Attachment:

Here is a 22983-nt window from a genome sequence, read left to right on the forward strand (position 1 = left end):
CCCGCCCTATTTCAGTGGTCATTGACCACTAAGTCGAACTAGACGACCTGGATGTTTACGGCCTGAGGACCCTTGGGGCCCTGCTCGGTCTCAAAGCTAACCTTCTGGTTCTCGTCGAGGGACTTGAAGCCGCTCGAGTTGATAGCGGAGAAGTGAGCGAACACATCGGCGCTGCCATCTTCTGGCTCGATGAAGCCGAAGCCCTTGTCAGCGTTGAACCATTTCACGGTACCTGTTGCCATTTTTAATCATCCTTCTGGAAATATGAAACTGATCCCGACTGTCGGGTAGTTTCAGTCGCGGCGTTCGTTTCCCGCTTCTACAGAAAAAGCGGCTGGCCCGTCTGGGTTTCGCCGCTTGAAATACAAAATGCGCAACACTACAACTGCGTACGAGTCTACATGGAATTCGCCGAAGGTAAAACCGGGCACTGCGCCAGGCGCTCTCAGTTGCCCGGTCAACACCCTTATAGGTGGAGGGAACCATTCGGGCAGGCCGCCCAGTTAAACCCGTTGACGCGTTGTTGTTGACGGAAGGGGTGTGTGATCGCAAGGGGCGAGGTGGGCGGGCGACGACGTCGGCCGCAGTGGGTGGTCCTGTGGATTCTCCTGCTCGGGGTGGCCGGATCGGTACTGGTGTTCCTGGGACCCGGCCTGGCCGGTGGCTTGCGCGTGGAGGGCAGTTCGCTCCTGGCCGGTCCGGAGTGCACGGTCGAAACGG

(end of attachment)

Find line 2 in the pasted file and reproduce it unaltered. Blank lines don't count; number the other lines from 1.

CCCGCCCTATTTCAGTGGTCATTGACCACTAAGTCGAACTAGACGACCTGGATGTTTACGGCCTGAGGACCCTTGGGGCCCTGCTCGGTCTCAAAGCTAACCTTCTGGTTCTCGTCGAGGGACTTGAAGCCGCTCGAGTTGATAGCGGAGAAGTGAGCGAACACATCGGCGCTGCCATCTTCTGGCTCGATGAAGCCGAAGCCCTTGTCAGCGTTGAACCATTTCACGGTACCTGTTGCCATTTTTAATCATCCTTCTGGAAATATGAAACTGATCCCGACTGTCGGGTAGTTTCAGTCGCGGCGTTCGTTTCCCGCTTCTACAGAAAAAGCGGCTGGCCCGTCTGGGTTTCGCCGCTTGAAATACAAAATGCGCAACACTACAACTGCGTACGAGTCTACATGGAATTCGCCGAAGGTAAAACCGGGCACTGCGCCAGGCGCTCTCAGTTGCCCGGTCAACACCCTTATAGGTGGAGGGAACCATTCGGGCAGGCCGCCCAGTTAAACCCGTTGACGCGTTGTTGTTGACGGAAGGGGTGTGTGATCGCAAGGGGCGAGGTGGGCGGGCGACGACGTCGGCCGCAGTGGGTGGTCCTGTGGATTCTCCTGCTCGGGGTGGCCGGATCGGTACTGGTGTTCCTGGGACCCGGCCTGGCCGGTGGCTTGCGCGTGGAGGGCAGTTCGCTCCTGGCCGGTCCGGAGTGCACGGTCGAAACGG